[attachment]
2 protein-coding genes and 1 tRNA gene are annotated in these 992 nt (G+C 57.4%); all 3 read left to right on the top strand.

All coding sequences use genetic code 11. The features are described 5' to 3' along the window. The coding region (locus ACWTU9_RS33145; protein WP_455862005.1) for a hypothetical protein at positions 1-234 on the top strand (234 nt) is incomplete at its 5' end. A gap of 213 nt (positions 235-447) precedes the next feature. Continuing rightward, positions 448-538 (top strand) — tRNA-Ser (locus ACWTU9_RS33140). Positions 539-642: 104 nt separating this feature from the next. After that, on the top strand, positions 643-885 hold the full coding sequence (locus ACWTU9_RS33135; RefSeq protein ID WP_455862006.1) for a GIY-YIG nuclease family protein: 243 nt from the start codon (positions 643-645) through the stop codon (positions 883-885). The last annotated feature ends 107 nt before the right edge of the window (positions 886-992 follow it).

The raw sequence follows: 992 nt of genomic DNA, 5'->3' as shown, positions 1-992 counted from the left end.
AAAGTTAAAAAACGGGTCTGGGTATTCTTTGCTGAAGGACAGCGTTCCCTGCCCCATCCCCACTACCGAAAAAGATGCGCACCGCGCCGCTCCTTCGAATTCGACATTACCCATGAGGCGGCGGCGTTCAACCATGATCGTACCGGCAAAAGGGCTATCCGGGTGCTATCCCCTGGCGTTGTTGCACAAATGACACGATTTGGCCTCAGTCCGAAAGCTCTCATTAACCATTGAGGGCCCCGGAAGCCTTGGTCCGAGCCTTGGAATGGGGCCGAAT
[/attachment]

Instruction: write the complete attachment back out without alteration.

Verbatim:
2 protein-coding genes and 1 tRNA gene are annotated in these 992 nt (G+C 57.4%); all 3 read left to right on the top strand.

All coding sequences use genetic code 11. The features are described 5' to 3' along the window. The coding region (locus ACWTU9_RS33145; protein WP_455862005.1) for a hypothetical protein at positions 1-234 on the top strand (234 nt) is incomplete at its 5' end. A gap of 213 nt (positions 235-447) precedes the next feature. Continuing rightward, positions 448-538 (top strand) — tRNA-Ser (locus ACWTU9_RS33140). Positions 539-642: 104 nt separating this feature from the next. After that, on the top strand, positions 643-885 hold the full coding sequence (locus ACWTU9_RS33135; RefSeq protein ID WP_455862006.1) for a GIY-YIG nuclease family protein: 243 nt from the start codon (positions 643-645) through the stop codon (positions 883-885). The last annotated feature ends 107 nt before the right edge of the window (positions 886-992 follow it).

The raw sequence follows: 992 nt of genomic DNA, 5'->3' as shown, positions 1-992 counted from the left end.
AAAGTTAAAAAACGGGTCTGGGTATTCTTTGCTGAAGGACAGCGTTCCCTGCCCCATCCCCACTACCGAAAAAGATGCGCACCGCGCCGCTCCTTCGAATTCGACATTACCCATGAGGCGGCGGCGTTCAACCATGATCGTACCGGCAAAAGGGCTATCCGGGTGCTATCCCCTGGCGTTGTTGCACAAATGACACGATTTGGCCTCAGTCCGAAAGCTCTCATTAACCATTGAGGGCCCCGGAAGCCTTGGTCCGAGCCTTGGAATGGGGCCGAAT